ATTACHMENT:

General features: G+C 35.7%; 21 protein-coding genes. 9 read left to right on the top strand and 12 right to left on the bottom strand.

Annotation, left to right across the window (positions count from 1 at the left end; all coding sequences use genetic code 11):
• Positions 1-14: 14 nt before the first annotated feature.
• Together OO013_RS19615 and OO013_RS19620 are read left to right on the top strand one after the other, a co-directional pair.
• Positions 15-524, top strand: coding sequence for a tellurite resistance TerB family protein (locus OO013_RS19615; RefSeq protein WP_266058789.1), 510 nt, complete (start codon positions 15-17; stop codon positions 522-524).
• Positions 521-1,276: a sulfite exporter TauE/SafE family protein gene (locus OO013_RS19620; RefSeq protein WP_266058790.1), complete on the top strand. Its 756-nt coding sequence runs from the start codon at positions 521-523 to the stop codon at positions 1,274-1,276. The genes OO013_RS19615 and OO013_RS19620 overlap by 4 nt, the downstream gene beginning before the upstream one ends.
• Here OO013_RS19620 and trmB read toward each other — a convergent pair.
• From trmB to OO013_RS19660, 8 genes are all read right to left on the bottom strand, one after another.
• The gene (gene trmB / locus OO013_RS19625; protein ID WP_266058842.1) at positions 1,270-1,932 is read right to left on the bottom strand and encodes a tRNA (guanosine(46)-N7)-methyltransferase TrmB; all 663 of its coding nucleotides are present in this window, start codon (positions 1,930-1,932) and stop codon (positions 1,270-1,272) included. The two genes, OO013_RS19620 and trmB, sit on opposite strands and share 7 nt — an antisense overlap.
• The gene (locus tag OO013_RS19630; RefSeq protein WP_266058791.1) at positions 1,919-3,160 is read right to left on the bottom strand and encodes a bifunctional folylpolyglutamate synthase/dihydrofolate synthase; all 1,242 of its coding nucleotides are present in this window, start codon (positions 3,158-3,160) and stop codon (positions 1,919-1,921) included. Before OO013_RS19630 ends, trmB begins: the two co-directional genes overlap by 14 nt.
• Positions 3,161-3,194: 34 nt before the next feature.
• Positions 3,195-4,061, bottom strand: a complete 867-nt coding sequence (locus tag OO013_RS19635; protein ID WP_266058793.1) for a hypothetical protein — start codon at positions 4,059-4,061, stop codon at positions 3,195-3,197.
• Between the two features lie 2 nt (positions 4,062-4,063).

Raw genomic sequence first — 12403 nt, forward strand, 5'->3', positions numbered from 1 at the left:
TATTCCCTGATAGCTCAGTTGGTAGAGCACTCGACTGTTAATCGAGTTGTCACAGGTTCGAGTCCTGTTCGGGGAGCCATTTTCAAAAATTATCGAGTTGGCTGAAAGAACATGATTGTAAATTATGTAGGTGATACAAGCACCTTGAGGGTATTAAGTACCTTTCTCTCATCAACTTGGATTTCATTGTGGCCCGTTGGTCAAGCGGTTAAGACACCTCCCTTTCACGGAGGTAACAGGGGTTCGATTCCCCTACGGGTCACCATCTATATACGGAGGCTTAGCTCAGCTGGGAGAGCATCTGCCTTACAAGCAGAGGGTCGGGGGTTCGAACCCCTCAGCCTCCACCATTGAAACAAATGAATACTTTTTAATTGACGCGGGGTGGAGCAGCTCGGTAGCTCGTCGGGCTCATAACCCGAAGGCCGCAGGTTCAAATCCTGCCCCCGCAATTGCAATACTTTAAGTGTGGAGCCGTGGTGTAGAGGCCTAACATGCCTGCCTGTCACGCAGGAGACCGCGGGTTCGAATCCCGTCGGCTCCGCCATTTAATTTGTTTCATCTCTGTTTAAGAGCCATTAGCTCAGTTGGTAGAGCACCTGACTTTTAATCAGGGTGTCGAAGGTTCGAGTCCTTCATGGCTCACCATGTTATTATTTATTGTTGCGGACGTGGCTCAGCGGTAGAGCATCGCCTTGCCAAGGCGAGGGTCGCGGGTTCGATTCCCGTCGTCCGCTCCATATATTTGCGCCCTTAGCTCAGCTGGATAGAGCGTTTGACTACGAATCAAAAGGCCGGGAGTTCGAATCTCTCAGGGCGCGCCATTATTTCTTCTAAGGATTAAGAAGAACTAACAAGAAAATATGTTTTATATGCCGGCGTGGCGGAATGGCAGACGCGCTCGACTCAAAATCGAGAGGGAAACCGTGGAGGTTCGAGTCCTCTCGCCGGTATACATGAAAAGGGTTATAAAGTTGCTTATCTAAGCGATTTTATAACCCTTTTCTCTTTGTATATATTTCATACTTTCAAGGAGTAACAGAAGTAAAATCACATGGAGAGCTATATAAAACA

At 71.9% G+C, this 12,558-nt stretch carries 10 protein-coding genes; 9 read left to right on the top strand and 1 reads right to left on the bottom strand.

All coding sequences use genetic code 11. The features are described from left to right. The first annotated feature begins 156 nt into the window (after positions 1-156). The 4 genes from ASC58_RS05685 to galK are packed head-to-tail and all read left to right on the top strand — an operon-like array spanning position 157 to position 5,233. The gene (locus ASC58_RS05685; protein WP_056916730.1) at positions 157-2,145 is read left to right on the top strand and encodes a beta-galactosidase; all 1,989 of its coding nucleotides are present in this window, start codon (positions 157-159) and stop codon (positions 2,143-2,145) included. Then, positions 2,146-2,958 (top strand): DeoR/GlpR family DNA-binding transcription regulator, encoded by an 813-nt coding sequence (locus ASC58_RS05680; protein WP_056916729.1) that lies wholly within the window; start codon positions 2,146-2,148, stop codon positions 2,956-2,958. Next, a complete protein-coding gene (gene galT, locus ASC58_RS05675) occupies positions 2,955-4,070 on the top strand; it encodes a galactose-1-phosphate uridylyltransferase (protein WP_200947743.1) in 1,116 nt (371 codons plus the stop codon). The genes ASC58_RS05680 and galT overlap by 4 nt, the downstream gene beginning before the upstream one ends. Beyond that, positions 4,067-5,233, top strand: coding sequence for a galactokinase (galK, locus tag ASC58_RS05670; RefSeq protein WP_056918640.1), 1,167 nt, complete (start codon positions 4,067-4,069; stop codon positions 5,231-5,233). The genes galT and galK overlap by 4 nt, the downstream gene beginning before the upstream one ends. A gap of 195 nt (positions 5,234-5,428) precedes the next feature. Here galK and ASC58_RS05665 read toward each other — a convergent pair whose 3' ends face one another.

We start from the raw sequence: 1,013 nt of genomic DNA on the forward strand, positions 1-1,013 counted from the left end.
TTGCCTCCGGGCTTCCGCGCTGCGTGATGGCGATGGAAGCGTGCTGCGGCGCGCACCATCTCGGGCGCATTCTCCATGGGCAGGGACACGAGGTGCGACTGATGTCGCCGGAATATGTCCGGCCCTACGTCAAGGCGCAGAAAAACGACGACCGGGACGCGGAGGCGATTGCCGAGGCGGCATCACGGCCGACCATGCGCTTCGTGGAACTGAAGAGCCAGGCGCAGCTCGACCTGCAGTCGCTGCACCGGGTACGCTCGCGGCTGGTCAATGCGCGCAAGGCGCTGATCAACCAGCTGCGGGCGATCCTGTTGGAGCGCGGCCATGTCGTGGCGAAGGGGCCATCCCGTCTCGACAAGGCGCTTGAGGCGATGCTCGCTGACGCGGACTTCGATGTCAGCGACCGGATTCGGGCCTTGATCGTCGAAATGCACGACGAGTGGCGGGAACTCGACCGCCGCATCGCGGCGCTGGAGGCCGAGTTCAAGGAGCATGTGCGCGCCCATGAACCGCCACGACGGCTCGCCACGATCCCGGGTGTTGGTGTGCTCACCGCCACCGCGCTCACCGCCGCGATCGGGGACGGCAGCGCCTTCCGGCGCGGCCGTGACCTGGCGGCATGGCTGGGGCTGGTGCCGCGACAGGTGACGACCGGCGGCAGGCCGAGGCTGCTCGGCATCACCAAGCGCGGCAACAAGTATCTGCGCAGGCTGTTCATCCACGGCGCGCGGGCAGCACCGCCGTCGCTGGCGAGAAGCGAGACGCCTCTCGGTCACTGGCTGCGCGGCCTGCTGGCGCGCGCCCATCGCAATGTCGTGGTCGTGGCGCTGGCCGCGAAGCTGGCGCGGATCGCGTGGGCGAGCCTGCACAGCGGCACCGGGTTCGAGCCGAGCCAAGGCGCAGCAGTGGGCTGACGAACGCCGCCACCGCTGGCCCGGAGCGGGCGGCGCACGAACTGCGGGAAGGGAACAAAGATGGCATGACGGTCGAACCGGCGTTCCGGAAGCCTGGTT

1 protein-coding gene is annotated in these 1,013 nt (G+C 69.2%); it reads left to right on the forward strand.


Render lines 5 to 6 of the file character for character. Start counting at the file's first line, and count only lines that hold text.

• Positions 15-524, top strand: coding sequence for a tellurite resistance TerB family protein (locus OO013_RS19615; RefSeq protein WP_266058789.1), 510 nt, complete (start codon positions 15-17; stop codon positions 522-524).
• Positions 521-1,276: a sulfite exporter TauE/SafE family protein gene (locus OO013_RS19620; RefSeq protein WP_266058790.1), complete on the top strand. Its 756-nt coding sequence runs from the start codon at positions 521-523 to the stop codon at positions 1,274-1,276. The genes OO013_RS19615 and OO013_RS19620 overlap by 4 nt, the downstream gene beginning before the upstream one ends.